The price of iron ore has fallen by around 60% since the start of 2014, when it traded at about $125 per tonne.
In this article, Ill explain why I believe both companies remain attractive investments and why both could be approaching a turning point.
Are commodities bottoming out?
In 2014, 87% of Rios earnings came from iron ore, making it clear how closely tied to the iron ore market the firms fortunes are.
Iron ore and oil combined accounted for 69% of BHPs underlying operating profits during the last six months of last year, highlighting the groups greater diversity but also its exposure to the oil market crash.
Its clear that profits will have been hammered at both firms, and given this bleak outlook, you might be understandably cautious about buying shares of either firm.
However, while its too early to call the bottom of the iron ore market, both oil and copper a key commodity for both Rio and BHP have rebounded steadily in recent months. Copper has gained around 13% since the start of February, while oil prices are more than $20 per barrel higher than the sub-$50 lows seen in January.
Its just possible that the commodity market is starting to turn.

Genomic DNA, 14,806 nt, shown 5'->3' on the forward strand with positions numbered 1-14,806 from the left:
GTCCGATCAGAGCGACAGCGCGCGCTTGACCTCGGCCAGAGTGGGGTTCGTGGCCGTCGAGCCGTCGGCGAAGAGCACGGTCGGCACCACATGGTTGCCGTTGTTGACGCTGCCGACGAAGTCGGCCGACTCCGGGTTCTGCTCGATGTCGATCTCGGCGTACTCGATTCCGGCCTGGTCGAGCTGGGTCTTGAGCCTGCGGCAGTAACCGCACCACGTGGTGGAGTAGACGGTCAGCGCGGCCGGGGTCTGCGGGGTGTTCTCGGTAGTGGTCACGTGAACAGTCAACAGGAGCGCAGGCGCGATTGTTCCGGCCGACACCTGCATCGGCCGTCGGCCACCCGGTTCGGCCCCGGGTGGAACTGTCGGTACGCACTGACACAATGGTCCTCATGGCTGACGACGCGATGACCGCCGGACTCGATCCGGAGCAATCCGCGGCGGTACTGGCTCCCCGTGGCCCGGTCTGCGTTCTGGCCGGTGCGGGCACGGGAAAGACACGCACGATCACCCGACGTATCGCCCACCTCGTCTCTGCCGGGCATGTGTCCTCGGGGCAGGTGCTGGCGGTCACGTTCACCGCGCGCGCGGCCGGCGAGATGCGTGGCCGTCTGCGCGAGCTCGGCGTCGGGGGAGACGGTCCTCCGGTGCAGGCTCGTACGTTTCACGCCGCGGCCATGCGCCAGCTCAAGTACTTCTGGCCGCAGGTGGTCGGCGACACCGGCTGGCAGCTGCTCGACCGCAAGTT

Profits dont just come from higher selling prices they also come from lower costs.
To help cut costs and improve focus on key assets, BHP shareholders voted on Wednesday on a plan to demerge a range of non-core assets into a separate firm, South32.
At the same time, both Rio and BHP have been cutting costs ferociously over the last six months. According to recent estimates by UBS, Rio and BHP have reduced their iron ore break-even cost to around $35 per tonne, down from between $40 and $50 per tonne in October 2014.
At these levels, I believe both firms should be able to ride out the iron ore bear market quite comfortably, while the firms strategy of driving out higher-cost peers takes effect.
Whos feeling the pain?
One example of a company thats suffering is Fortescue Metals Group, the worlds fourth-largest producer of iron ore. Fortescue was recently forced to issue $2.3bn of bonds needed to refinance its debts at an interest rate of 10.25%.
In contrast, BHP recently issued 2bn of new bonds with interest rates of between 0.35% and 1.5%, suggesting bond investors continue to see BHP as a very safe bet indeed.
Too soon to say?
Of course, things could get worse. A number of City analysts believe iron ore could fall below $40 per tonne, at which point Rio and BHPs dividends could come under threat.
However, while thats a risk, I dont think its likely. Demand hasnt collapsed, and Rio and BHP remain the most profitable iron ore producers in the world.
In my view, both firms are currently attractive income buys, with good long-term growth potential.
Another income choice?
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Roland Head owns shares of Rio Tinto and BHP Billiton. The Motley Fool UK has no position in any of the shares mentioned. We Fools don’t all hold the same opinions, but we all believe that considering a diverse range of insights makes us better investors.